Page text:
Monday, November 14, 2011

Choosing Bits and Grits for Stained Glass Grinders

Stained glass grinders are among the handiest tools to have in your glass workshop, but their utility depends up on using the right bits for your project. These tips will help you choose the right bits and grits to use with stained glass grinders.

How Many Bits Should You Have?

That’s a question we hear often, and the answer is – it depends on the projects you do and the way you use your grinder. Bits for stained glass grinders come in many different sizes and shapes, and each has its own use in creating beautiful stained glass artwork. Most stained glass grinders come with a standard grit bit designed for most sanding and grinding. Other grits you might want to have in your toolbox include:

Super fine grit, which is used for grinding the edges of mirror and very soft, thin, delicate glass. It’s also the grit you want to use if you’re leaving the edge of the glass exposed

Fine grit, for soft or delicate glass that chips easily. Fine grit grinder bits are gentler on thin and delicate glass than standard grit

Speed grits and super speed grits are coarser, and are useful when you’re grinding away large surfaces and will be covering the edges with foil or lead, or will be refinished with a finer grit after you do the major shaping

In addition to the different grades of grit, you can also buy specialty bits designed for doing special jobs on stained glass grinders.

A lamp bit is a reversible bit that provides two differently angled sides. It’s designed to grind glass pieces that have to fit on a  miter, such as glass for multi-sided 3-D projects or Tiffany style lamps. Mitering the edges – grinding them at an angle – will allow the glass to meet more precisely and give you a more professional solder seam.

A ripple bit is used to thin the edges of thicker glass and to remove texture from glass so they fit into lead channels more easily. Ripple bits grind glass to make a thin edge that will fit into the channel.

Drilling bits mount on the shaft of glass grinders and are used to drill holes in glass. They come in a number of different diameters to allow for different sized holes.

Stained glass grinders are only as useful as the bits and tips you choose to use with them. Explore the various glass grinders and accessories and decide which ones will be the most useful for the types of projects you most want to do.

Thursday, November 10, 2011

Using Stained Glass Grinders to Make Your Projects Easier

If you look around online, you’ll find lots of stained glass sites that say you don’t really need glass grinders to finish your stained glass projects professionally and beautifully. What they don’t tell you is how much easier a glass grinder makes it to fit and set your glass pieces properly. A glass grinder can turn hours of tedious hand grinding into a few minutes of work. In fact, once you’ve gotten used to creating your projects with access to a stained glass grinder, you’ll find yourself using it in many different ways, including shaping and smoothing edges, drilling holes and adding texture to glass surfaces.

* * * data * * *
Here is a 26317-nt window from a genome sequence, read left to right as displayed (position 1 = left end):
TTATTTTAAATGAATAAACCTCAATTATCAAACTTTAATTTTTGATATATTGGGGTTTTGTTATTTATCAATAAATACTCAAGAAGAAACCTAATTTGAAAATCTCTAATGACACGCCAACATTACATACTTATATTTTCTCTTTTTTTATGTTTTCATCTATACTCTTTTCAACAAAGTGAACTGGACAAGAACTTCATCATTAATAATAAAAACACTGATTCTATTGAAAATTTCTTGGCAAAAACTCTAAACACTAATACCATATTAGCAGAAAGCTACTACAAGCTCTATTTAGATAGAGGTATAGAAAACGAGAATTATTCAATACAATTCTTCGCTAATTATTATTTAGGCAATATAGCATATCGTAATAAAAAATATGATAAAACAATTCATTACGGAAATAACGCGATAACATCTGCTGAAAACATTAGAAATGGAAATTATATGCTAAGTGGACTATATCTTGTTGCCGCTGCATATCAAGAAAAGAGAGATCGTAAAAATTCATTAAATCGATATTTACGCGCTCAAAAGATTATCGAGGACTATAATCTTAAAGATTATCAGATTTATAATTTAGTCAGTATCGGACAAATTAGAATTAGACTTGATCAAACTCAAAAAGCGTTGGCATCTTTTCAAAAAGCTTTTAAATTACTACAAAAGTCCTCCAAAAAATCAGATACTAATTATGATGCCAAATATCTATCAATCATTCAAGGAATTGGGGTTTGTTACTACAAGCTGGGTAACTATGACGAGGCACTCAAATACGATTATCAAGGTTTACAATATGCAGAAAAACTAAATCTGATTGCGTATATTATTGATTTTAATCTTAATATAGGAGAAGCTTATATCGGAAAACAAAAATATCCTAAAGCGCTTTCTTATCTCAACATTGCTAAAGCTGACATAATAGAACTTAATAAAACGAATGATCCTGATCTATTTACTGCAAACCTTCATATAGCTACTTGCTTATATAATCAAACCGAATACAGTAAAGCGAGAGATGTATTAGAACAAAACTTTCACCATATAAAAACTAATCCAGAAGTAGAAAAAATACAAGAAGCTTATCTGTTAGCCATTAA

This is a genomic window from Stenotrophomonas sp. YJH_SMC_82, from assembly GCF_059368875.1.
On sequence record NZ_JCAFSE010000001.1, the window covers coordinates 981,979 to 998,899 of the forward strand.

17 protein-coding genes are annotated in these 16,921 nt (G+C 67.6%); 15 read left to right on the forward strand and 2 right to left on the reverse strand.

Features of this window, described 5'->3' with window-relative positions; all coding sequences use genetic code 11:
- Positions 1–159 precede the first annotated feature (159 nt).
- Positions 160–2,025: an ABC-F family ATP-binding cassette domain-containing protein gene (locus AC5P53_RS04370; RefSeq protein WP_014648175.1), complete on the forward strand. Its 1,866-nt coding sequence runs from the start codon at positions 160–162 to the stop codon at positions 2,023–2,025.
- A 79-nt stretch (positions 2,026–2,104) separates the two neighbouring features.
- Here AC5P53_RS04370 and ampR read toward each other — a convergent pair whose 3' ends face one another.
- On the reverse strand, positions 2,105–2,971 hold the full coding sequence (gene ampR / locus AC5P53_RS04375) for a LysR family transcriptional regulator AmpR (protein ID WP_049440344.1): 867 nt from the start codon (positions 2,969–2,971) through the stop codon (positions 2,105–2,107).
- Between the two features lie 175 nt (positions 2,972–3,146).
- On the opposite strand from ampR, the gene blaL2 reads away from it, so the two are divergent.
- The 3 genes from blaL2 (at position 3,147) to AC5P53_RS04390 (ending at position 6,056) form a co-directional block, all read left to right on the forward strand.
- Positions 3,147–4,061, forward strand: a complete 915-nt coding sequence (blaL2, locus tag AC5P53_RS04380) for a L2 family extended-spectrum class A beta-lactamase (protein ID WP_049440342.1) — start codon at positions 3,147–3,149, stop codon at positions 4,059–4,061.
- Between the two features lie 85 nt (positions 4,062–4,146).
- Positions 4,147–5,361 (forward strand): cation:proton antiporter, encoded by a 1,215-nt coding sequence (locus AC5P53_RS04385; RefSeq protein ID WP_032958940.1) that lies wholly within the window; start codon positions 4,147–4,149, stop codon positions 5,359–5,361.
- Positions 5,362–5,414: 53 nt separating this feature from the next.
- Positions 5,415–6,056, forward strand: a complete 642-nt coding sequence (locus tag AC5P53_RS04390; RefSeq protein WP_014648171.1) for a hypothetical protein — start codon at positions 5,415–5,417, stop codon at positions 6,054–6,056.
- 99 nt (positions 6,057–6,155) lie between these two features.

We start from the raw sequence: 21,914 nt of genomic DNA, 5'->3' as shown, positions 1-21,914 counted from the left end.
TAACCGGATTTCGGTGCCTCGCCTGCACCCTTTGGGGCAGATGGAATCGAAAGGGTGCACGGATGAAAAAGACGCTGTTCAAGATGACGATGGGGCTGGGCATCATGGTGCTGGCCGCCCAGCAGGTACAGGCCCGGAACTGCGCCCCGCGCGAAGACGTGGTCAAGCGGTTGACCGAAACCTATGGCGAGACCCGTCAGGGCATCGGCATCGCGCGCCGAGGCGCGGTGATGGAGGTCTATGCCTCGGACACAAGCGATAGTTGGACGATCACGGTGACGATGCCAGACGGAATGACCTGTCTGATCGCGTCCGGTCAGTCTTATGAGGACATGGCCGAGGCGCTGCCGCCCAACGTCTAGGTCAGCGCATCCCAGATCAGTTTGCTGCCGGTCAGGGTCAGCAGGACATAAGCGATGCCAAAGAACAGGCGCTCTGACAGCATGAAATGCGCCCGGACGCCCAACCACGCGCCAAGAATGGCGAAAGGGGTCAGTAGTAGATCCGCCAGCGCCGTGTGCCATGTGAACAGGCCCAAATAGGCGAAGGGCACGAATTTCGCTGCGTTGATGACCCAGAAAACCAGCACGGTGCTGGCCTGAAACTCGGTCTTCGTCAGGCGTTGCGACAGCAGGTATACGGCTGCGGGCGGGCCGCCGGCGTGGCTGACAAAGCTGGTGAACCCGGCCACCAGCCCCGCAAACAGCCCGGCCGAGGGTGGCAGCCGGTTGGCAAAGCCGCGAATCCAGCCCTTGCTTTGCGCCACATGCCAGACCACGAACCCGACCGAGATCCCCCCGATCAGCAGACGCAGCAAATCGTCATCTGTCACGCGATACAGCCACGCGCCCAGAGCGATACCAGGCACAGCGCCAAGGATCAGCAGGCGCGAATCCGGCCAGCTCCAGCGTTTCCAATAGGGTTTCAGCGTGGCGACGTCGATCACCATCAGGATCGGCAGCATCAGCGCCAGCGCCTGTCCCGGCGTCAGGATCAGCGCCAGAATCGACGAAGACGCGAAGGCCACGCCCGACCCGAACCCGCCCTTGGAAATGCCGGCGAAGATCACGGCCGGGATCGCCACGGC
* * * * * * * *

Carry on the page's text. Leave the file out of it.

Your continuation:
The top of the line glass grinders are certainly expensive, but you don’t have to spend a fortune to get a decent quality grinder for use in your stained glass project. The cheapest glass grinders for beginners start at around $50, and are perfectly serviceable for a beginning hobbyist who doesn’t expect to create larger pieces, or to create many pieces.

Those who are a little more advanced or who expect to create larger stained glass projects will likely be more satisfied with mid-range glass grinders, which feature more powerful motors and more options for expansion. The mid-range stained glass grinders, generally in the $100 to $150 price range, often accept a variety of glass grinding bits and can be expanded with various accessories to increase their usefulness in your glass workshop.

If you’re buying a glass grinder for the first time, you’ll want to take several things into consideration. These aspects and features will help you make your choice among the many glass grinders on the market.

More Torque Equals More Power Equals Less Work

The torque rating on glass grinders refers to the amount of power with which the bit will rotate. The more torque a motor has, the more firmly you can press your glass piece against it without slowing or stalling the rotation of the bit. While you’ll always have pieces that require a very delicate hand, having more power at your disposal means that you can grind away rough edges and do serious shaping much more quickly.

Larger Work Space Allows You to Work on Larger Projects

Choose glass grinders with a larger work platform to give you more versatility. A small work surface can make it difficult to handle larger pieces of stained glass. You can always add a second, smaller work platform for more delicate work.

Glass grinders take the tedium out of creating beautiful pieces of stained glass and allow you to concentrate on the creative part that you enjoy the most. Why work harder than you have to when stained glass grinders can make it so easy?